Alan Edwards

Re: Energy in = energy out

> Howver a Mirlees straight 8 will not fit any car

Don't say things like that, some nutter will take it as a challenge and build one :)

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Alan Edwards

Re: Only 10%?

> "measure a vehicle's emissions whilst it achieves its stated 0-62 time for example"

In terms of the total emissions over the time it takes to get to 62, that could be an interesting test.

Does going full bore for 4 seconds with a giganto-engine produce more CO2 than full-bore for 15 seconds in an econo-box?

You could extend that to a set route that replicates a commute, or some other journey. With a bigger engine your acceleration phases will be done quicker, and you need a lighter throttle to maintain cruise speeds.

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Idiot millennials are saving credit card PINs on their mobile phones

Alan Edwards

Agreed, you need to know what they were actually asked before drawing conclusions, You need to know whether the PINs/passwords were encrypted, or plain text backed up to iCloud.

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Brits rattle tin for 'revolutionary' hydrogen-powered car

Alan Edwards

Re: 8.5kW and 0-60 in 10 seconds?

> Acceleration requires capacitor charge generated by braking from a speed achieved by accelerating.

So if you pull away from lights at the bottom of a hill, you're buggered?

It would probably have to stop for a (overnight) breather half way up Birdlip hill.

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Nest bricks Revolv home automation hubs, because evolution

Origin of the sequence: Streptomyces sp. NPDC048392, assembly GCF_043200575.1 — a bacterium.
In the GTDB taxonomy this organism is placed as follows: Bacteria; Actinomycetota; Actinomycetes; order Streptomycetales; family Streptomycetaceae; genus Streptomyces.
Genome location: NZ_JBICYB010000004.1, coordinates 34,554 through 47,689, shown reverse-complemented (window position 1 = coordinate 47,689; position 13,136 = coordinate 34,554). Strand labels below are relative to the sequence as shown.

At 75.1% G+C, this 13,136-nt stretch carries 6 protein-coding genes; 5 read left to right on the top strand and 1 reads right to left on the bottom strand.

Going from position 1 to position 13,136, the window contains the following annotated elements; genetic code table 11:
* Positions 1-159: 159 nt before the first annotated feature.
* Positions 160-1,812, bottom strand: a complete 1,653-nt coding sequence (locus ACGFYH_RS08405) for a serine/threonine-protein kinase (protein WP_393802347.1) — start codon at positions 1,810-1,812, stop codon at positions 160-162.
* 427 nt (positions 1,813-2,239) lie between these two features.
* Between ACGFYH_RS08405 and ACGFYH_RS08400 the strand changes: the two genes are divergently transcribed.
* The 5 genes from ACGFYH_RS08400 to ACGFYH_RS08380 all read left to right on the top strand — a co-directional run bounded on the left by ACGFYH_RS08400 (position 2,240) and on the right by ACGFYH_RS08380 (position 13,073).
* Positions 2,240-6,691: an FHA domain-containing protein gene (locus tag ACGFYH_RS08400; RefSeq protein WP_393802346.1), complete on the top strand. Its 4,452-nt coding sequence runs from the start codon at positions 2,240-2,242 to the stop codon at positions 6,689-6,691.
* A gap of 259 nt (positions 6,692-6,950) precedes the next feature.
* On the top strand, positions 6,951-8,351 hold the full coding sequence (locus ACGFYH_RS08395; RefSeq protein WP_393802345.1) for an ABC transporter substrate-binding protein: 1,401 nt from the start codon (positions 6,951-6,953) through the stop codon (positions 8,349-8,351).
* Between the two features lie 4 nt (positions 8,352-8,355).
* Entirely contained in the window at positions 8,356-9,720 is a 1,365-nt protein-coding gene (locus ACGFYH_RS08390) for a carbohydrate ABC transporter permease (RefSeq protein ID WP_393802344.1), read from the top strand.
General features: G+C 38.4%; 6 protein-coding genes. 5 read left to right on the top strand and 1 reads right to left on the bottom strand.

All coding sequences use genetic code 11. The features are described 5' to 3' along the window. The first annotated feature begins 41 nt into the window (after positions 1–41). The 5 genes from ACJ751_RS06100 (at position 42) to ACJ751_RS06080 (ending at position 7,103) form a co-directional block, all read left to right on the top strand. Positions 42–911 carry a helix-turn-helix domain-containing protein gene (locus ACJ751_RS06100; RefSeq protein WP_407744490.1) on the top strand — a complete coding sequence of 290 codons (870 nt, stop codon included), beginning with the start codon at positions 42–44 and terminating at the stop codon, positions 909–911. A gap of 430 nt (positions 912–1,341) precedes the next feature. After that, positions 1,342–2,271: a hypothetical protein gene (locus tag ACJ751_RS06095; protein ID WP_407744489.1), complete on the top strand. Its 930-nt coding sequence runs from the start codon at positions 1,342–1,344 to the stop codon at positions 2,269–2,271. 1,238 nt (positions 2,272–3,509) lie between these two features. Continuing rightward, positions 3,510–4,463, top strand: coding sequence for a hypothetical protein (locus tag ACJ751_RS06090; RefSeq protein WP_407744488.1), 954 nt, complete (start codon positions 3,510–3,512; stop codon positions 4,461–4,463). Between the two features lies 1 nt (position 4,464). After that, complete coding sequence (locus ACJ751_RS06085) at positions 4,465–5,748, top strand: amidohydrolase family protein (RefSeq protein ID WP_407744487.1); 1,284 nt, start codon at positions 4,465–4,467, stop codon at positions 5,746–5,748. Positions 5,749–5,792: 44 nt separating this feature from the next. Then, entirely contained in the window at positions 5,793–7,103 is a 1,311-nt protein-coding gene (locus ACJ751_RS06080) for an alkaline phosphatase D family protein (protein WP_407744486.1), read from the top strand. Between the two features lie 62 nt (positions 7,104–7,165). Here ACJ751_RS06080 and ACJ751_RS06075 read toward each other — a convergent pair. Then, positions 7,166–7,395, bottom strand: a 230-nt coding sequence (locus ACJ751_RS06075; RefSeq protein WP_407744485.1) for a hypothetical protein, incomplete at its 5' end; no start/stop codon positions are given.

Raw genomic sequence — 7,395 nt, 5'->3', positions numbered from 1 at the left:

Alan Edwards

Didn't think it through

All they had to do was say "We don't care about this any more. We're turning off our servers, here is the software you need to keep it going. BTW, you're on your own in terms of support".

Result would be a lot less pissed off people. Just turning the thing off permanently is not cool and Google ought to know better.

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FAA doubles Section 333-exemption drone ceiling to 400 feet

Alan Edwards

Or any of the small toy quadcopters like the Hubsan Q4 or Syma X5.

The registration only applies to bigger things like DJI Phantoms.

Having said that, if you're good with a soldering iron you can build an FPV racing beast and still keep it under 250g, Know How on TWiT is in the middle of that build at the moment.

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Sick to death of mighty rocket launches? Avoid these dates

Alan Edwards

Re: Fed up!........

That was my first thought when I saw that headline in the RSS reader - why does Vodafone have a rocket? I thought it was some advertising stunt or something.

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Samsung unblocks ad-block plugins from its Android browser